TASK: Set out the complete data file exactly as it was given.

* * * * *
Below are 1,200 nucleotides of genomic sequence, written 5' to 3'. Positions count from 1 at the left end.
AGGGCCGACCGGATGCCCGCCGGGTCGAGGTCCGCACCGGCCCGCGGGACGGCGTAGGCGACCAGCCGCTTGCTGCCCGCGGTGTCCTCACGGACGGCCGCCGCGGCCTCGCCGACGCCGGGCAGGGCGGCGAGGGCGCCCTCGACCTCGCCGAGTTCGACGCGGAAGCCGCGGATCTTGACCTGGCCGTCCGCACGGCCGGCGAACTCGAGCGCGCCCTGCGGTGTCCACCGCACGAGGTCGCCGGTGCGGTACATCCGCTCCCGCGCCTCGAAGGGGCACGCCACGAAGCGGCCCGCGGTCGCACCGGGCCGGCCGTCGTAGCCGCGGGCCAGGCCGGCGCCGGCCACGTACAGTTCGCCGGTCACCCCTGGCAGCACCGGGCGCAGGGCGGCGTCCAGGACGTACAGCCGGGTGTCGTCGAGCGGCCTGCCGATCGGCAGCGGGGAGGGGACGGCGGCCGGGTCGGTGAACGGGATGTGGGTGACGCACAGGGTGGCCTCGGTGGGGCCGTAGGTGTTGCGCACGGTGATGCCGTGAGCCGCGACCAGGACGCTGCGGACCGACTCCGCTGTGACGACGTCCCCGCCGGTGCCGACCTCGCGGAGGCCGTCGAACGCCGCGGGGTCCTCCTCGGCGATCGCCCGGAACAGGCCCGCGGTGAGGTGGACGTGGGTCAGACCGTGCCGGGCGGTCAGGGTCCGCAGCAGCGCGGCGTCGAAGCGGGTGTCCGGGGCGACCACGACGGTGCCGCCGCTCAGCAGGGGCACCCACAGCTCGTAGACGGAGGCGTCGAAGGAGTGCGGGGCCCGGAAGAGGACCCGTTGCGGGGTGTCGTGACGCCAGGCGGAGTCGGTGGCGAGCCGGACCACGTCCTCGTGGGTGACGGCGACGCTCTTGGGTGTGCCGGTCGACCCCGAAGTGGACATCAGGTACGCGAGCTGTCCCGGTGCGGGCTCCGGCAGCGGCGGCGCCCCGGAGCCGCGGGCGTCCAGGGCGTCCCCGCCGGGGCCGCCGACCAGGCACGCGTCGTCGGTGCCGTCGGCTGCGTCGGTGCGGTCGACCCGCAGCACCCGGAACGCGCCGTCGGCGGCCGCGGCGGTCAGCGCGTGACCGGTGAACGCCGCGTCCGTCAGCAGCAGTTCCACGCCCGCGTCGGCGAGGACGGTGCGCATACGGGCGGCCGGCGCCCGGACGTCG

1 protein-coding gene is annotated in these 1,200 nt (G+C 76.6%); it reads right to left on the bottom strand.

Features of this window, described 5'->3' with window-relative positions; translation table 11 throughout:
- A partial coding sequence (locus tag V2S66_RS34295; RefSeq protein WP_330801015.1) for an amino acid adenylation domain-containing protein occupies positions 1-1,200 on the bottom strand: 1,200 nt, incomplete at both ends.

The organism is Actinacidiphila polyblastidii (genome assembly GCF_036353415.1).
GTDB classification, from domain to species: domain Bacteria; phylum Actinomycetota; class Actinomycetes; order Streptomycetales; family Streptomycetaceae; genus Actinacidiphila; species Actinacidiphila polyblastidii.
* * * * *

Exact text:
Below are 1,200 nucleotides of genomic sequence, written 5' to 3'. Positions count from 1 at the left end.
AGGGCCGACCGGATGCCCGCCGGGTCGAGGTCCGCACCGGCCCGCGGGACGGCGTAGGCGACCAGCCGCTTGCTGCCCGCGGTGTCCTCACGGACGGCCGCCGCGGCCTCGCCGACGCCGGGCAGGGCGGCGAGGGCGCCCTCGACCTCGCCGAGTTCGACGCGGAAGCCGCGGATCTTGACCTGGCCGTCCGCACGGCCGGCGAACTCGAGCGCGCCCTGCGGTGTCCACCGCACGAGGTCGCCGGTGCGGTACATCCGCTCCCGCGCCTCGAAGGGGCACGCCACGAAGCGGCCCGCGGTCGCACCGGGCCGGCCGTCGTAGCCGCGGGCCAGGCCGGCGCCGGCCACGTACAGTTCGCCGGTCACCCCTGGCAGCACCGGGCGCAGGGCGGCGTCCAGGACGTACAGCCGGGTGTCGTCGAGCGGCCTGCCGATCGGCAGCGGGGAGGGGACGGCGGCCGGGTCGGTGAACGGGATGTGGGTGACGCACAGGGTGGCCTCGGTGGGGCCGTAGGTGTTGCGCACGGTGATGCCGTGAGCCGCGACCAGGACGCTGCGGACCGACTCCGCTGTGACGACGTCCCCGCCGGTGCCGACCTCGCGGAGGCCGTCGAACGCCGCGGGGTCCTCCTCGGCGATCGCCCGGAACAGGCCCGCGGTGAGGTGGACGTGGGTCAGACCGTGCCGGGCGGTCAGGGTCCGCAGCAGCGCGGCGTCGAAGCGGGTGTCCGGGGCGACCACGACGGTGCCGCCGCTCAGCAGGGGCACCCACAGCTCGTAGACGGAGGCGTCGAAGGAGTGCGGGGCCCGGAAGAGGACCCGTTGCGGGGTGTCGTGACGCCAGGCGGAGTCGGTGGCGAGCCGGACCACGTCCTCGTGGGTGACGGCGACGCTCTTGGGTGTGCCGGTCGACCCCGAAGTGGACATCAGGTACGCGAGCTGTCCCGGTGCGGGCTCCGGCAGCGGCGGCGCCCCGGAGCCGCGGGCGTCCAGGGCGTCCCCGCCGGGGCCGCCGACCAGGCACGCGTCGTCGGTGCCGTCGGCTGCGTCGGTGCGGTCGACCCGCAGCACCCGGAACGCGCCGTCGGCGGCCGCGGCGGTCAGCGCGTGACCGGTGAACGCCGCGTCCGTCAGCAGCAGTTCCACGCCCGCGTCGGCGAGGACGGTGCGCATACGGGCGGCCGGCGCCCGGACGTCG

1 protein-coding gene is annotated in these 1,200 nt (G+C 76.6%); it reads right to left on the bottom strand.

Features of this window, described 5'->3' with window-relative positions; translation table 11 throughout:
- A partial coding sequence (locus tag V2S66_RS34295; RefSeq protein WP_330801015.1) for an amino acid adenylation domain-containing protein occupies positions 1-1,200 on the bottom strand: 1,200 nt, incomplete at both ends.

The organism is Actinacidiphila polyblastidii (genome assembly GCF_036353415.1).
GTDB classification, from domain to species: domain Bacteria; phylum Actinomycetota; class Actinomycetes; order Streptomycetales; family Streptomycetaceae; genus Actinacidiphila; species Actinacidiphila polyblastidii.